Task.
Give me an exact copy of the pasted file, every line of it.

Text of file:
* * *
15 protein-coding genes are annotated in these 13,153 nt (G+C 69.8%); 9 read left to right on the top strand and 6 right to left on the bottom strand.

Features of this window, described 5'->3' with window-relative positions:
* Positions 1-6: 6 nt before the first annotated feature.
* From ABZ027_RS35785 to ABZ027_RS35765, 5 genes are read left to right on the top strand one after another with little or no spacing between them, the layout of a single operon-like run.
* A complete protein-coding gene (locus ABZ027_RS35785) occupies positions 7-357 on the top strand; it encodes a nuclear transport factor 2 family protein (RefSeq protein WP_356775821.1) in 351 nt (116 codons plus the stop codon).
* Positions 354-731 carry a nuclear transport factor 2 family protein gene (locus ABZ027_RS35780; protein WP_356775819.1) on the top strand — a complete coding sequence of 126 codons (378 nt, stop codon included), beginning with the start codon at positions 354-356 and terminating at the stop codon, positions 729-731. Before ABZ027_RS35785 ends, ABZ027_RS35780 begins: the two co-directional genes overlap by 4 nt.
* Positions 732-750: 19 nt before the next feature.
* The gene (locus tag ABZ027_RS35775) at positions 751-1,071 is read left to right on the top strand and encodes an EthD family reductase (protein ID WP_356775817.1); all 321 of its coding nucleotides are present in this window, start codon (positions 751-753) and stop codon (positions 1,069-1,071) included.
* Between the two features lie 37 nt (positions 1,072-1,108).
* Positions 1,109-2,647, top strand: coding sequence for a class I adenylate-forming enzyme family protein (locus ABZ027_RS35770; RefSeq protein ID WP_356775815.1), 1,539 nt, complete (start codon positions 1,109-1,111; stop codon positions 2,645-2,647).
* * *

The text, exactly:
15 protein-coding genes are annotated in these 13,153 nt (G+C 69.8%); 9 read left to right on the top strand and 6 right to left on the bottom strand.

Features of this window, described 5'->3' with window-relative positions:
* Positions 1-6: 6 nt before the first annotated feature.
* From ABZ027_RS35785 to ABZ027_RS35765, 5 genes are read left to right on the top strand one after another with little or no spacing between them, the layout of a single operon-like run.
* A complete protein-coding gene (locus ABZ027_RS35785) occupies positions 7-357 on the top strand; it encodes a nuclear transport factor 2 family protein (RefSeq protein WP_356775821.1) in 351 nt (116 codons plus the stop codon).
* Positions 354-731 carry a nuclear transport factor 2 family protein gene (locus ABZ027_RS35780; protein WP_356775819.1) on the top strand — a complete coding sequence of 126 codons (378 nt, stop codon included), beginning with the start codon at positions 354-356 and terminating at the stop codon, positions 729-731. Before ABZ027_RS35785 ends, ABZ027_RS35780 begins: the two co-directional genes overlap by 4 nt.
* Positions 732-750: 19 nt before the next feature.
* The gene (locus tag ABZ027_RS35775) at positions 751-1,071 is read left to right on the top strand and encodes an EthD family reductase (protein ID WP_356775817.1); all 321 of its coding nucleotides are present in this window, start codon (positions 751-753) and stop codon (positions 1,069-1,071) included.
* Between the two features lie 37 nt (positions 1,072-1,108).
* Positions 1,109-2,647, top strand: coding sequence for a class I adenylate-forming enzyme family protein (locus ABZ027_RS35770; RefSeq protein ID WP_356775815.1), 1,539 nt, complete (start codon positions 1,109-1,111; stop codon positions 2,645-2,647).